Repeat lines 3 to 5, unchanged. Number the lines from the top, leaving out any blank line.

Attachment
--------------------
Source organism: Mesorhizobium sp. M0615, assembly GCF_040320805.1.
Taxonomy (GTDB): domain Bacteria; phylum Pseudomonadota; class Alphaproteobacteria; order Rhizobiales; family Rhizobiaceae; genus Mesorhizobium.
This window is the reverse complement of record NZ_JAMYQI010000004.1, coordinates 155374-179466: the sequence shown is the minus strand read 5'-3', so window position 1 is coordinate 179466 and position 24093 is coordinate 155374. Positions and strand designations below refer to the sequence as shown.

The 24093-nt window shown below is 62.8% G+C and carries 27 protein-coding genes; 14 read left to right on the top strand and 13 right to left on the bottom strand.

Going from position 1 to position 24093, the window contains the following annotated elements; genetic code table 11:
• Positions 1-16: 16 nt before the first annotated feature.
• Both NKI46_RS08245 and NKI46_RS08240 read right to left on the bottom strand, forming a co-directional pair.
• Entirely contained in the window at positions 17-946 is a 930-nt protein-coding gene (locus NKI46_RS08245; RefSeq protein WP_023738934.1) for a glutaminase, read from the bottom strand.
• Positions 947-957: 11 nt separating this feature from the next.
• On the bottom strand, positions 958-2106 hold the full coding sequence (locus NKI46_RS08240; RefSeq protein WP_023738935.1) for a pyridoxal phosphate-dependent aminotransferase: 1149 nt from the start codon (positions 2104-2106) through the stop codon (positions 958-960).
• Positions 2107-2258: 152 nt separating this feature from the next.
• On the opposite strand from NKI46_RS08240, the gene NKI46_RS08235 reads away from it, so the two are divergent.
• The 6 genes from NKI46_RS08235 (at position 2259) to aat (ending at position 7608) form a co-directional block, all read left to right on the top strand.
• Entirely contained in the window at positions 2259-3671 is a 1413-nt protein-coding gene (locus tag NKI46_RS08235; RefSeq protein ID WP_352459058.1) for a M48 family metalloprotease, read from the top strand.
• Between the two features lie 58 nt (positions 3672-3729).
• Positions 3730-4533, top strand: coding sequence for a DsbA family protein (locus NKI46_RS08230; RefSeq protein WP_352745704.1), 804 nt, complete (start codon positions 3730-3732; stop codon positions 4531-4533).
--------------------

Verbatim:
This window is the reverse complement of record NZ_JAMYQI010000004.1, coordinates 155374-179466: the sequence shown is the minus strand read 5'-3', so window position 1 is coordinate 179466 and position 24093 is coordinate 155374. Positions and strand designations below refer to the sequence as shown.

The 24093-nt window shown below is 62.8% G+C and carries 27 protein-coding genes; 14 read left to right on the top strand and 13 right to left on the bottom strand.

Going from position 1 to position 24093, the window contains the following annotated elements; genetic code table 11: